This overlay just dumps the values from MSX palette registers. Since there are no such on MSX1 all of the returned values are just irrelevant. I don't think this can be really fixed as if there would be some approximation on 3bits those values would not represent real situation anyway. I would say this is just wrong use case for the overlay.

Van Parn

Champion (424)

afbeelding van Parn

07-11-2019, 03:25

Grauw wrote:

But for a vsynced game that should only result in an extra dropped frame when the game code is taking near exactly as long as a frame so it would be pushed just over the edge, not a common occurrence. It could play a role, but clock variation alone already can explain it. If you want to prove that slower BIOS plays a role it would be better to count frames (e.g. in an emulator).

It is known that turboR is actually slower when using the VDP (for example, among other things), but I find it really surprising to hear MSX2 and turboR were significantly out of sync when running a vsynced MSX1 game such as Maze of Galious. I wouldn't expect that at all unless there were some other factors at play, like cartridge emulation. For example, bank switching is noticeably slower in games originally made with 8kB banks converted to run in 16kB mappers.

I'm really not discounting @Meits' experience with the subject. I'm just truly curious about where the discrepance is coming from.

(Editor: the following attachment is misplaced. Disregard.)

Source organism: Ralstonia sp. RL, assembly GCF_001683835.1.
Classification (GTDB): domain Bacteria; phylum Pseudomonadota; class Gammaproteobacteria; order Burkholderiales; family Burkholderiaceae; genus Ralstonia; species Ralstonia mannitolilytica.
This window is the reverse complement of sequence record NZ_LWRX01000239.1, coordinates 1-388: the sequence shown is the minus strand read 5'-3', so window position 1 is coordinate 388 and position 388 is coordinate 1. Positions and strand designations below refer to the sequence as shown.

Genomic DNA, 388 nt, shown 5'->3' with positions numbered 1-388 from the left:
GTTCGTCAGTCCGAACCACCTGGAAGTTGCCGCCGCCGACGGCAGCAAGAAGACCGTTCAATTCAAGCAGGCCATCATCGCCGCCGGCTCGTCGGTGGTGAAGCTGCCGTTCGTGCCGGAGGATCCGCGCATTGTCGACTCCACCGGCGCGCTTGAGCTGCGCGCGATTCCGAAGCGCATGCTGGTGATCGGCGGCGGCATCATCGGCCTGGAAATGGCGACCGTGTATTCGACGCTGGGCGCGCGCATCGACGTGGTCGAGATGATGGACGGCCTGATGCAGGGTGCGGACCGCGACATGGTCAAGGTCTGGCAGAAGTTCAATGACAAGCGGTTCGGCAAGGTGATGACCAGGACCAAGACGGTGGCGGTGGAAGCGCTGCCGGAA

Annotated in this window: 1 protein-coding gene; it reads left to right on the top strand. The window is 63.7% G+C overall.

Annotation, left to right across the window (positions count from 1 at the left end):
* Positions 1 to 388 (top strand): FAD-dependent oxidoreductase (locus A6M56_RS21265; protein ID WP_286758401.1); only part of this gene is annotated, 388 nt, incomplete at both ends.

Van Meits

Scribe (5635)

afbeelding van Meits

07-11-2019, 19:55

It was a bit less than I claimed before. It turned out MoG displays the autoplay sequences in the same order, but did not start at the same place. However, there's still a significant difference.

I have no clue why the Konami logo screen looks off on the MSX2.

Edit:
Now that I review the video I see the sequences are still not in the same order (tsk tsk), but somehow it seems those random scenes are being displayed for the same duration. If not, this is not a valid comparison :RNFF:

Van Parn

Champion (424)

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09-11-2019, 17:28

This was absolutely fascinating to watch; thank you for taking the time to make the video, @Meits. You can tell right at the beginning that the turboR is slower, and weirder still, at the second time each demo runs, some random stuff happens and the demo ends differently in the turboR (in the first demo, Popolon is hit by a bullet coming from the monster below; in the second demo a bat hits Popolon). Are you using a real cartridge in both computers?

Van Meits

Scribe (5635)

afbeelding van Meits

10-11-2019, 14:59

I flashed it to an MFR Wink

Van Manuel

Ascended (15804)

afbeelding van Manuel

10-11-2019, 17:13

As said before, no single crystal is the same as another, so there are always slight timing differences anyway. And in this case, the BIOS routine differences may definitely also play a role. And all these timing differences may also lead to different random number generation, so different behaviour for the enemies, even in the demo.